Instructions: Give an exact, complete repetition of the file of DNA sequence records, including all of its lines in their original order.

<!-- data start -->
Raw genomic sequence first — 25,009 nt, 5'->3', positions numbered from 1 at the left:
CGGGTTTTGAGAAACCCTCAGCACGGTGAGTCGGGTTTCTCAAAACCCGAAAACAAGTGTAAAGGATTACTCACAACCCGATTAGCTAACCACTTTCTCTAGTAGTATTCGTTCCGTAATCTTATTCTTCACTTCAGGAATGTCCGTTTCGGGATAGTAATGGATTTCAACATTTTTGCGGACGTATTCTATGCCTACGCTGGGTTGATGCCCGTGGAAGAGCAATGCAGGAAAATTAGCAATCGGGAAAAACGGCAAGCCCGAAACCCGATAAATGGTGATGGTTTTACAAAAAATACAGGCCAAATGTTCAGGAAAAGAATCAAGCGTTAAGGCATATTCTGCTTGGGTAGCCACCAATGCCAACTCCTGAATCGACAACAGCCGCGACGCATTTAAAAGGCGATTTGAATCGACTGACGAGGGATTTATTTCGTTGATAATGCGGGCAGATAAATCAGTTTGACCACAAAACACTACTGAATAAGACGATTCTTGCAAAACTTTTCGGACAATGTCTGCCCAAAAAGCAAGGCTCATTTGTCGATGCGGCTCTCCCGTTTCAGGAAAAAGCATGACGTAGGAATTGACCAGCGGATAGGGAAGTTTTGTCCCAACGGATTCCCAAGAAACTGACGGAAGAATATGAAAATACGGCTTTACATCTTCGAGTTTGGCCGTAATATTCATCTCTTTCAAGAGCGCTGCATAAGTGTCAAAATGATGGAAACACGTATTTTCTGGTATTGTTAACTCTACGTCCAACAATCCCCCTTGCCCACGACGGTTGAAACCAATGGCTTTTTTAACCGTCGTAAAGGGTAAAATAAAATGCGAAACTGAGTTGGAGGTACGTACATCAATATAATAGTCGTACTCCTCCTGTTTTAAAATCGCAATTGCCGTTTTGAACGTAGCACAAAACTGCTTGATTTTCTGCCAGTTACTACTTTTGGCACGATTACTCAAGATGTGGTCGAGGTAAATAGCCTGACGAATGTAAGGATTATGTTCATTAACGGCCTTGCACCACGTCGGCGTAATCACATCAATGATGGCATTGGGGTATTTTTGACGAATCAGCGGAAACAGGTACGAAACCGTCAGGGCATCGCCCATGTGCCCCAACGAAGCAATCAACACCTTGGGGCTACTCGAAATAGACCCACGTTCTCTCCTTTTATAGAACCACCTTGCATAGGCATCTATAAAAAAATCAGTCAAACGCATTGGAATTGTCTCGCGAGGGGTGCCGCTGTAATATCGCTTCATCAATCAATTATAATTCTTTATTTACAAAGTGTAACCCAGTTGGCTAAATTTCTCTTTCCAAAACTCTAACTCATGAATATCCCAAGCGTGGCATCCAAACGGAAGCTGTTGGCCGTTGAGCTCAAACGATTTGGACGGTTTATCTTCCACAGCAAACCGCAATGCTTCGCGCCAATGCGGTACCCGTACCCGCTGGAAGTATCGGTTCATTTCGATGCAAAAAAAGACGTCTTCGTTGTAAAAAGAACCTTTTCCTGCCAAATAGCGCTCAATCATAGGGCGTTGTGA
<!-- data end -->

Raw genomic sequence first — 25,009 nt, 5'->3', positions numbered from 1 at the left:
CGGGTTTTGAGAAACCCTCAGCACGGTGAGTCGGGTTTCTCAAAACCCGAAAACAAGTGTAAAGGATTACTCACAACCCGATTAGCTAACCACTTTCTCTAGTAGTATTCGTTCCGTAATCTTATTCTTCACTTCAGGAATGTCCGTTTCGGGATAGTAATGGATTTCAACATTTTTGCGGACGTATTCTATGCCTACGCTGGGTTGATGCCCGTGGAAGAGCAATGCAGGAAAATTAGCAATCGGGAAAAACGGCAAGCCCGAAACCCGATAAATGGTGATGGTTTTACAAAAAATACAGGCCAAATGTTCAGGAAAAGAATCAAGCGTTAAGGCATATTCTGCTTGGGTAGCCACCAATGCCAACTCCTGAATCGACAACAGCCGCGACGCATTTAAAAGGCGATTTGAATCGACTGACGAGGGATTTATTTCGTTGATAATGCGGGCAGATAAATCAGTTTGACCACAAAACACTACTGAATAAGACGATTCTTGCAAAACTTTTCGGACAATGTCTGCCCAAAAAGCAAGGCTCATTTGTCGATGCGGCTCTCCCGTTTCAGGAAAAAGCATGACGTAGGAATTGACCAGCGGATAGGGAAGTTTTGTCCCAACGGATTCCCAAGAAACTGACGGAAGAATATGAAAATACGGCTTTACATCTTCGAGTTTGGCCGTAATATTCATCTCTTTCAAGAGCGCTGCATAAGTGTCAAAATGATGGAAACACGTATTTTCTGGTATTGTTAACTCTACGTCCAACAATCCCCCTTGCCCACGACGGTTGAAACCAATGGCTTTTTTAACCGTCGTAAAGGGTAAAATAAAATGCGAAACTGAGTTGGAGGTACGTACATCAATATAATAGTCGTACTCCTCCTGTTTTAAAATCGCAATTGCCGTTTTGAACGTAGCACAAAACTGCTTGATTTTCTGCCAGTTACTACTTTTGGCACGATTACTCAAGATGTGGTCGAGGTAAATAGCCTGACGAATGTAAGGATTATGTTCATTAACGGCCTTGCACCACGTCGGCGTAATCACATCAATGATGGCATTGGGGTATTTTTGACGAATCAGCGGAAACAGGTACGAAACCGTCAGGGCATCGCCCATGTGCCCCAACGAAGCAATCAACACCTTGGGGCTACTCGAAATAGACCCACGTTCTCTCCTTTTATAGAACCACCTTGCATAGGCATCTATAAAAAAATCAGTCAAACGCATTGGAATTGTCTCGCGAGGGGTGCCGCTGTAATATCGCTTCATCAATCAATTATAATTCTTTATTTACAAAGTGTAACCCAGTTGGCTAAATTTCTCTTTCCAAAACTCTAACTCATGAATATCCCAAGCGTGGCATCCAAACGGAAGCTGTTGGCCGTTGAGCTCAAACGATTTGGACGGTTTATCTTCCACAGCAAACCGCAATGCTTCGCGCCAATGCGGTACCCGTACCCGCTGGAAGTATCGGTTCATTTCGATGCAAAAAAAGACGTCTTCGTTGTAAAAAGAACCTTTTCCTGCCAAATAGCGCTCAATCATAGGGCGTTGTGA